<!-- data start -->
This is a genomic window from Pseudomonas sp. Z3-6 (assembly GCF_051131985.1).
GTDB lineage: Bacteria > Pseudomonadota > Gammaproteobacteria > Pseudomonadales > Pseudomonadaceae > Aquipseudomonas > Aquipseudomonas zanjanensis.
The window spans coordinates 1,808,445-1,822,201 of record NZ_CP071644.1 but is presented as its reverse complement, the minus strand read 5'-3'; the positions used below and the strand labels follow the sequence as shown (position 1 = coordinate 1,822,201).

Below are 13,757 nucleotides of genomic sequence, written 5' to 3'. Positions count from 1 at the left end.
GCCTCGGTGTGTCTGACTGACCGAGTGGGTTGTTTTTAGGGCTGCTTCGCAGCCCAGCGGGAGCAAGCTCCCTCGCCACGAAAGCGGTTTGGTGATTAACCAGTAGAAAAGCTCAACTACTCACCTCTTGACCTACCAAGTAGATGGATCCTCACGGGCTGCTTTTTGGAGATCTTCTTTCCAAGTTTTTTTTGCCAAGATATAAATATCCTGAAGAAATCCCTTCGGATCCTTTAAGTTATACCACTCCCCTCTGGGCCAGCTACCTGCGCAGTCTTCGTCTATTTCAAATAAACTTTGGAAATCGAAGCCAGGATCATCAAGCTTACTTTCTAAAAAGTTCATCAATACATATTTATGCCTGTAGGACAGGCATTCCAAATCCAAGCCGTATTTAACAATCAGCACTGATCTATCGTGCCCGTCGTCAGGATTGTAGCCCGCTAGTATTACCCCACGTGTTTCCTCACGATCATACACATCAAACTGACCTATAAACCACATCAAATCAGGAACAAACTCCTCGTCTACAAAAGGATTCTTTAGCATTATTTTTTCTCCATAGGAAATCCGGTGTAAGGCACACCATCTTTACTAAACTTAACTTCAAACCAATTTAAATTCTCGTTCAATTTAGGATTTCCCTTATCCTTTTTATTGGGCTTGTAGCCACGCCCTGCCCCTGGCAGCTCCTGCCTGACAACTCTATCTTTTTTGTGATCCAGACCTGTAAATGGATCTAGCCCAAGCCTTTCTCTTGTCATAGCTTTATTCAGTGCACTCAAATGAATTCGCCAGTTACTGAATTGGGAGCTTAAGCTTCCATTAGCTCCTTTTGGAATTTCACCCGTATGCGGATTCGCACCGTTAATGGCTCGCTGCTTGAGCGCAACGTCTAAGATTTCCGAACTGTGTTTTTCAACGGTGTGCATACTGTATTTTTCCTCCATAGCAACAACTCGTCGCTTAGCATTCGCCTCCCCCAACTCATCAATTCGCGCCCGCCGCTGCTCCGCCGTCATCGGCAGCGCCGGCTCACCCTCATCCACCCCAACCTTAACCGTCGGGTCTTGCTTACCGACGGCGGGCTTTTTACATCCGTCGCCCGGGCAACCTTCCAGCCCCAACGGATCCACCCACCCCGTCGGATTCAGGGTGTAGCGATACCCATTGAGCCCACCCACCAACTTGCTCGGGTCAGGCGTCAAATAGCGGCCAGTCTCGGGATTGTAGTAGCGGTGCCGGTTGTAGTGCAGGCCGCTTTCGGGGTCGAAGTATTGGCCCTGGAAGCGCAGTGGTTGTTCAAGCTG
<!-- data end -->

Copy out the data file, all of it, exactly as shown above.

This is a genomic window from Pseudomonas sp. Z3-6 (assembly GCF_051131985.1).
GTDB lineage: Bacteria > Pseudomonadota > Gammaproteobacteria > Pseudomonadales > Pseudomonadaceae > Aquipseudomonas > Aquipseudomonas zanjanensis.
The window spans coordinates 1,808,445-1,822,201 of record NZ_CP071644.1 but is presented as its reverse complement, the minus strand read 5'-3'; the positions used below and the strand labels follow the sequence as shown (position 1 = coordinate 1,822,201).

Below are 13,757 nucleotides of genomic sequence, written 5' to 3'. Positions count from 1 at the left end.
GCCTCGGTGTGTCTGACTGACCGAGTGGGTTGTTTTTAGGGCTGCTTCGCAGCCCAGCGGGAGCAAGCTCCCTCGCCACGAAAGCGGTTTGGTGATTAACCAGTAGAAAAGCTCAACTACTCACCTCTTGACCTACCAAGTAGATGGATCCTCACGGGCTGCTTTTTGGAGATCTTCTTTCCAAGTTTTTTTTGCCAAGATATAAATATCCTGAAGAAATCCCTTCGGATCCTTTAAGTTATACCACTCCCCTCTGGGCCAGCTACCTGCGCAGTCTTCGTCTATTTCAAATAAACTTTGGAAATCGAAGCCAGGATCATCAAGCTTACTTTCTAAAAAGTTCATCAATACATATTTATGCCTGTAGGACAGGCATTCCAAATCCAAGCCGTATTTAACAATCAGCACTGATCTATCGTGCCCGTCGTCAGGATTGTAGCCCGCTAGTATTACCCCACGTGTTTCCTCACGATCATACACATCAAACTGACCTATAAACCACATCAAATCAGGAACAAACTCCTCGTCTACAAAAGGATTCTTTAGCATTATTTTTTCTCCATAGGAAATCCGGTGTAAGGCACACCATCTTTACTAAACTTAACTTCAAACCAATTTAAATTCTCGTTCAATTTAGGATTTCCCTTATCCTTTTTATTGGGCTTGTAGCCACGCCCTGCCCCTGGCAGCTCCTGCCTGACAACTCTATCTTTTTTGTGATCCAGACCTGTAAATGGATCTAGCCCAAGCCTTTCTCTTGTCATAGCTTTATTCAGTGCACTCAAATGAATTCGCCAGTTACTGAATTGGGAGCTTAAGCTTCCATTAGCTCCTTTTGGAATTTCACCCGTATGCGGATTCGCACCGTTAATGGCTCGCTGCTTGAGCGCAACGTCTAAGATTTCCGAACTGTGTTTTTCAACGGTGTGCATACTGTATTTTTCCTCCATAGCAACAACTCGTCGCTTAGCATTCGCCTCCCCCAACTCATCAATTCGCGCCCGCCGCTGCTCCGCCGTCATCGGCAGCGCCGGCTCACCCTCATCCACCCCAACCTTAACCGTCGGGTCTTGCTTACCGACGGCGGGCTTTTTACATCCGTCGCCCGGGCAACCTTCCAGCCCCAACGGATCCACCCACCCCGTCGGATTCAGGGTGTAGCGATACCCATTGAGCCCACCCACCAACTTGCTCGGGTCAGGCGTCAAATAGCGGCCAGTCTCGGGATTGTAGTAGCGGTGCCGGTTGTAGTGCAGGCCGCTTTCGGGGTCGAAGTATTGGCCCTGGAAGCGCAGTGGTTGTTCAAGCTG